A disabled man is sitting in a wheelchair.

The Americans with Disabilities Act was a landmark piece of legislation that ensured disabled people would have the same rights as other people and established the groundwork for reasonable accommodations that must be in place to allow those with disabilities the access they need and the ability to function alongside everyone else.

Disability discrimination, however, remains a major problem, and just ten years ago, the ADA Amendments Act was passed by Congress to further strengthen the protections that people with disabilities have under the law. Learn about the ADA amendments that provide protections against disability discrimination and where to go if you need legal help in your case.

Expanding the Interpretation of Disability

The ADAAA has strengthened the protections of the ADA and is historically important in many ways. It overturns some decisions by the U.S. Supreme Court, and clarifies the intent of Congress that employers and the courts need to broaden their interpretation of the term “disability.” As a result, more employees than ever are entitled to disability protections under the law, including reasonable accommodations by employers.

Major Life Activities

A core part of the ADA is the definition of a disability as something that limits a major life activity in a substantial way. The new amendment clarifies that even immune system functioning, respiratory systems, and the brain qualify as major life activities. This now includes many forms of early-stage cancer which did not earlier qualify.

Broadened Definition of Impairment

The definition of “impairment” has been broadened as well. Where before impairments had to be continuous, active and ongoing, now episodic impairments from cancer in remission to asthma can qualify as disabilities if when active they can impair a major life activity. Thus, if the possibility exists for you to have an asthma attack that would impair you in a serious way, then asthma counts as a disability at all times, not just when you have an attack.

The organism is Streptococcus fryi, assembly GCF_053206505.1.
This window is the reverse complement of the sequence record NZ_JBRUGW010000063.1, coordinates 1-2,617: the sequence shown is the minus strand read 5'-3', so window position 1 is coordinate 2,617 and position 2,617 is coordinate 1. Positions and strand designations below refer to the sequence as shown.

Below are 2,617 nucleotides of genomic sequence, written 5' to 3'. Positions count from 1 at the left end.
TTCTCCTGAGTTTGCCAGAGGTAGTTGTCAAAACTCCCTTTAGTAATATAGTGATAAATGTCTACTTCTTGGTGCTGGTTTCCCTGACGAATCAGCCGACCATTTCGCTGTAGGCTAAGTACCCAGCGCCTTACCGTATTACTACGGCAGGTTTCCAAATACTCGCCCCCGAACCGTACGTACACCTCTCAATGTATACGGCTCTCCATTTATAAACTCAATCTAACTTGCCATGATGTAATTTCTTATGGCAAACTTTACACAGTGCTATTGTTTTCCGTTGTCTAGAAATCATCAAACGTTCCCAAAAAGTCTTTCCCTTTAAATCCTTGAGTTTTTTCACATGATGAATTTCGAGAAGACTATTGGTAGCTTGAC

Corrective Measures Don’t Count

One of the biggest protections afforded by the ADAAA is that an employer can no longer take corrective measures into consideration when determining an employee’s status as disabled. For example, an employee under drug treatments or using assistive devices to control their ailment could, in the past, be considered to no longer be disabled. This is no longer the case. Even if your condition is under control, your disability still qualified. The only exception to this are ordinary prescription contact lenses and glasses.

Clarifying Protections

The ADA protects those who have a disability now, those who have a history of having a disability, and those whose employers might perceive as having a disability. This clarification is important because in the past discrimination occurred based on negative assumptions and stereotypes. For example, the idea that everyone who has a mental illness is dangerous is an incorrect stereotype that is now protected under the ADAAA.

Disability Aid Help

If you’re experiencing disability discrimination and you need legal help in pursuing remedies, especially in seeking social security or other disability benefits, the Law Offices of Dr. Bill LaTour can help. Give us a call for a free consultation today.